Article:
U.N. chief: 20 years after Rwanda, Syria shameful
Ban Ki-moon blamed the international community’s ‘collective failure’ to end the Syrian conflict that killed more than 140,000
Twenty years after the Rwanda genocide, the international community’s failure to prevent atrocities in Syria is “a shameful indictment,” U.N. Secretary-General Ban Ki-moon said.
“Our collective failure to prevent atrocities in Syria over the past three years is a shameful indictment of the international community,” Agence France-Presse quoted the U.N. chief as saying.
Ban spoke at Thursday’s New York launch of “Kwibuka 20,” a series of events to mark the 20th anniversary of the Rwanda genocide which began hours after a plane carrying the president was mysteriously shot down as it approached the capital, Kigali, on April 6, 1994.
He also mentioned rising hatred against migrants, Muslims and the Roma community in Europe.
“The Rwandan genocide was an epic failure of the international community to take action in the face of atrocity crimes,” he said.
He added: “We know more keenly than ever that genocide is not a single event, but a process that evolves over time.”
With “courage and political will, genocide can be prevented,” he explained.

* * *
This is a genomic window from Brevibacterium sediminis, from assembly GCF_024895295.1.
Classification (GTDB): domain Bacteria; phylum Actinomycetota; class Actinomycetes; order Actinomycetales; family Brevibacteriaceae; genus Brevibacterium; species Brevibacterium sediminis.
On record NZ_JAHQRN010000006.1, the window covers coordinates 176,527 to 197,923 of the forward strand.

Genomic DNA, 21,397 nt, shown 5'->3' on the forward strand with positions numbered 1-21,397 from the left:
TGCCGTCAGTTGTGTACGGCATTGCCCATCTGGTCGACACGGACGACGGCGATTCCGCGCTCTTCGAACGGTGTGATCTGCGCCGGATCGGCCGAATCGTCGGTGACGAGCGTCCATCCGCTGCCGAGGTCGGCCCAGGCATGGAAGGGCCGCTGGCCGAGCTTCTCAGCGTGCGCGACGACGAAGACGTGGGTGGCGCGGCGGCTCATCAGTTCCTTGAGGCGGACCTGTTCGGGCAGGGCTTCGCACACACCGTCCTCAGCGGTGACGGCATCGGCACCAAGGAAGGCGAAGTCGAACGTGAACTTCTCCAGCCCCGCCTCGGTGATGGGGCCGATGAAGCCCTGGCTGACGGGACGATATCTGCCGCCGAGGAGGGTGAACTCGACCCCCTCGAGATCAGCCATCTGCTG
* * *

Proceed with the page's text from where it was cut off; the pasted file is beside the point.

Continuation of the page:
The violence in Syria continues unabated where the death toll is currently more than 140,000 people killed.
Meanwhile, an estimated 800,000 people, the overwhelming majority of them ethnic Tutsis, were killed in Rwanda’s 1994 genocide.
The U.N. Security Council has been sharply divided over the Syrian conflict, but on Saturday it unanimously adopted a resolution calling for humanitarian aid convoys to be allowed access across the war-torn country.
The U.N. mediator for Syria, Lakhdar Brahimi, who oversaw peace talks in Geneva that ended in failure, will report to the U.N. Security Council next month, a U.N. spokesman said Thursday.
U.N. spokesman Martin Nesirky said Brahimi would brief the council sometime during the week of March 10-16.
Western diplomats suggested a March 14 date for the Security Council meeting and said Brahimi might also address the General Assembly.
A second round of Geneva negotiations to find a political solution to the conflict ended in discord Feb. 15.
Brahimi broke off the talks, known as Geneva II, without setting a date for another round.
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